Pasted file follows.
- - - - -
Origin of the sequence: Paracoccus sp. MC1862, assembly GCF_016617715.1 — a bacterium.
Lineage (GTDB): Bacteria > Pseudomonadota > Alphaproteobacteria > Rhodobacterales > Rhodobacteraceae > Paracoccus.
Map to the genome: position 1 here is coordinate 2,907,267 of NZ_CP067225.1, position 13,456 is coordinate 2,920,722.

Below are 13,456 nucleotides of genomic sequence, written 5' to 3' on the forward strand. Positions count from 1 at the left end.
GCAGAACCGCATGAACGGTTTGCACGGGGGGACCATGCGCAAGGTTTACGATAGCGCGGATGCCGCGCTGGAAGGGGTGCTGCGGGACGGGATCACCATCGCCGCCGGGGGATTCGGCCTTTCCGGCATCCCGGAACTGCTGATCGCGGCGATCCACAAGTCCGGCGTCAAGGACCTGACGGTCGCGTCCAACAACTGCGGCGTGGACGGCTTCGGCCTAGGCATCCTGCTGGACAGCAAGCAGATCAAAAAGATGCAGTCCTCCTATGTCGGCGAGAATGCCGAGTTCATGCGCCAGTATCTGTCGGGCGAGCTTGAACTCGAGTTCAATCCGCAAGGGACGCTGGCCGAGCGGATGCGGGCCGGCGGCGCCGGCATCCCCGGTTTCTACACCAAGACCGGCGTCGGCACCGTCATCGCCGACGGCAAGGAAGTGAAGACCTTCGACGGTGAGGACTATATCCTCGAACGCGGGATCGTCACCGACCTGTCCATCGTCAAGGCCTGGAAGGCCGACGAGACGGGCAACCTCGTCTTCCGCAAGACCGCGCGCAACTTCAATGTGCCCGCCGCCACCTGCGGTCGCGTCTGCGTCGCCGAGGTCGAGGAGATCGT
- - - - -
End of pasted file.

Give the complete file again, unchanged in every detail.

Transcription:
Origin of the sequence: Paracoccus sp. MC1862, assembly GCF_016617715.1 — a bacterium.
Lineage (GTDB): Bacteria > Pseudomonadota > Alphaproteobacteria > Rhodobacterales > Rhodobacteraceae > Paracoccus.
Map to the genome: position 1 here is coordinate 2,907,267 of NZ_CP067225.1, position 13,456 is coordinate 2,920,722.

Below are 13,456 nucleotides of genomic sequence, written 5' to 3' on the forward strand. Positions count from 1 at the left end.
GCAGAACCGCATGAACGGTTTGCACGGGGGGACCATGCGCAAGGTTTACGATAGCGCGGATGCCGCGCTGGAAGGGGTGCTGCGGGACGGGATCACCATCGCCGCCGGGGGATTCGGCCTTTCCGGCATCCCGGAACTGCTGATCGCGGCGATCCACAAGTCCGGCGTCAAGGACCTGACGGTCGCGTCCAACAACTGCGGCGTGGACGGCTTCGGCCTAGGCATCCTGCTGGACAGCAAGCAGATCAAAAAGATGCAGTCCTCCTATGTCGGCGAGAATGCCGAGTTCATGCGCCAGTATCTGTCGGGCGAGCTTGAACTCGAGTTCAATCCGCAAGGGACGCTGGCCGAGCGGATGCGGGCCGGCGGCGCCGGCATCCCCGGTTTCTACACCAAGACCGGCGTCGGCACCGTCATCGCCGACGGCAAGGAAGTGAAGACCTTCGACGGTGAGGACTATATCCTCGAACGCGGGATCGTCACCGACCTGTCCATCGTCAAGGCCTGGAAGGCCGACGAGACGGGCAACCTCGTCTTCCGCAAGACCGCGCGCAACTTCAATGTGCCCGCCGCCACCTGCGGTCGCGTCTGCGTCGCCGAGGTCGAGGAGATCGT